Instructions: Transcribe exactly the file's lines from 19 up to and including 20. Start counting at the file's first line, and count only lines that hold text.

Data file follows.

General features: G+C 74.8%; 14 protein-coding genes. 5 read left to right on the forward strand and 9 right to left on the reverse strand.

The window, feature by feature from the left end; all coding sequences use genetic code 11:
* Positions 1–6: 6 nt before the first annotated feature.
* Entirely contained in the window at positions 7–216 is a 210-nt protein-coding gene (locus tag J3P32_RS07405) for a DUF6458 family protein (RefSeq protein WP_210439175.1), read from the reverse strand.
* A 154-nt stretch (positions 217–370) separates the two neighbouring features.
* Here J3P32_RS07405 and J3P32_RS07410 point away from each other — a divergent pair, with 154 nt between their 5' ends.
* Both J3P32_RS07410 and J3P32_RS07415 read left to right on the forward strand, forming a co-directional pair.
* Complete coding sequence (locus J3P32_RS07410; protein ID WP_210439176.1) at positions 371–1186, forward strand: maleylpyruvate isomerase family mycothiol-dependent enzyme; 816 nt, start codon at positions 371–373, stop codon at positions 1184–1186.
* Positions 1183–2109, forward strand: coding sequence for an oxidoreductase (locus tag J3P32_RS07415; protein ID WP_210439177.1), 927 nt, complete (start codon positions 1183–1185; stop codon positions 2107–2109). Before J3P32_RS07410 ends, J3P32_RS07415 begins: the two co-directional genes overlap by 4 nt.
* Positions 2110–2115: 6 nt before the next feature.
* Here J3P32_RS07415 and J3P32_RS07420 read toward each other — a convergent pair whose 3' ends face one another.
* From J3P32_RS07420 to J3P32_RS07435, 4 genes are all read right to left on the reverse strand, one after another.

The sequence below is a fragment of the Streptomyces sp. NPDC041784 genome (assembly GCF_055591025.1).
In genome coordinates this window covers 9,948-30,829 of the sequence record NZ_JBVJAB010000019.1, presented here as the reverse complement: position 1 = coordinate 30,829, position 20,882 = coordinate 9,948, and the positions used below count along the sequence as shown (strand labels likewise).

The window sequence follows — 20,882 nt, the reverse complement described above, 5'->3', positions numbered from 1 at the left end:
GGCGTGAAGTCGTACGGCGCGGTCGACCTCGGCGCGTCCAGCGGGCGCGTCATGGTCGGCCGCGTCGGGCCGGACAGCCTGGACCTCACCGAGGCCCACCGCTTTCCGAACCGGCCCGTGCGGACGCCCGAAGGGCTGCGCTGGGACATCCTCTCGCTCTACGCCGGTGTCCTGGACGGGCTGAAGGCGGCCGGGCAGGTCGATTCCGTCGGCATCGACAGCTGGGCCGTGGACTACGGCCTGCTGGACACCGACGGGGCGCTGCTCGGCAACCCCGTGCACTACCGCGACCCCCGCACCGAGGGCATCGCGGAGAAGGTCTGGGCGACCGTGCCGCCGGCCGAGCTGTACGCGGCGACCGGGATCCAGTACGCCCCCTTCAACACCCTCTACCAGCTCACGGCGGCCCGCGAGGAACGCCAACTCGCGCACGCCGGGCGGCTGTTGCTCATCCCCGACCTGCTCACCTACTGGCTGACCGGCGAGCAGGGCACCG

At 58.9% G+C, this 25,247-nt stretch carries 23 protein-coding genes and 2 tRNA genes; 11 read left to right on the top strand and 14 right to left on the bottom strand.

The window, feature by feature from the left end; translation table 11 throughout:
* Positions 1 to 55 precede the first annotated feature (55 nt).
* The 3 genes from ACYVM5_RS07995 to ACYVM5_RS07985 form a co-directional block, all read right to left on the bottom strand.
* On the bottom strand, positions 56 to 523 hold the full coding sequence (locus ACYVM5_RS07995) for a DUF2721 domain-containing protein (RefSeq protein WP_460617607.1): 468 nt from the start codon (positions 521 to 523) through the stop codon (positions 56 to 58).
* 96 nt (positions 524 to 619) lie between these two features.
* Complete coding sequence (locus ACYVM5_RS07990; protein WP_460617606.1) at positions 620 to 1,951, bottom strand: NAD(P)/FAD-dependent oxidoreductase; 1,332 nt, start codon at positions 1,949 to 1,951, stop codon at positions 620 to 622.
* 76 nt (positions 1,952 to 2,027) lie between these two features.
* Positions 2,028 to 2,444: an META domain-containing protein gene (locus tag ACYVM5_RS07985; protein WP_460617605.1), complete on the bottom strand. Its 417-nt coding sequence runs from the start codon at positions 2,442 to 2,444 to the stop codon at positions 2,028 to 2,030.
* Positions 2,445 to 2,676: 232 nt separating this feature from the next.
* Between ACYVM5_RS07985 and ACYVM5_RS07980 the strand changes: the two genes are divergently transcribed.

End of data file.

* Positions 1 to 55 precede the first annotated feature (55 nt).
* The 3 genes from ACYVM5_RS07995 to ACYVM5_RS07985 form a co-directional block, all read right to left on the bottom strand.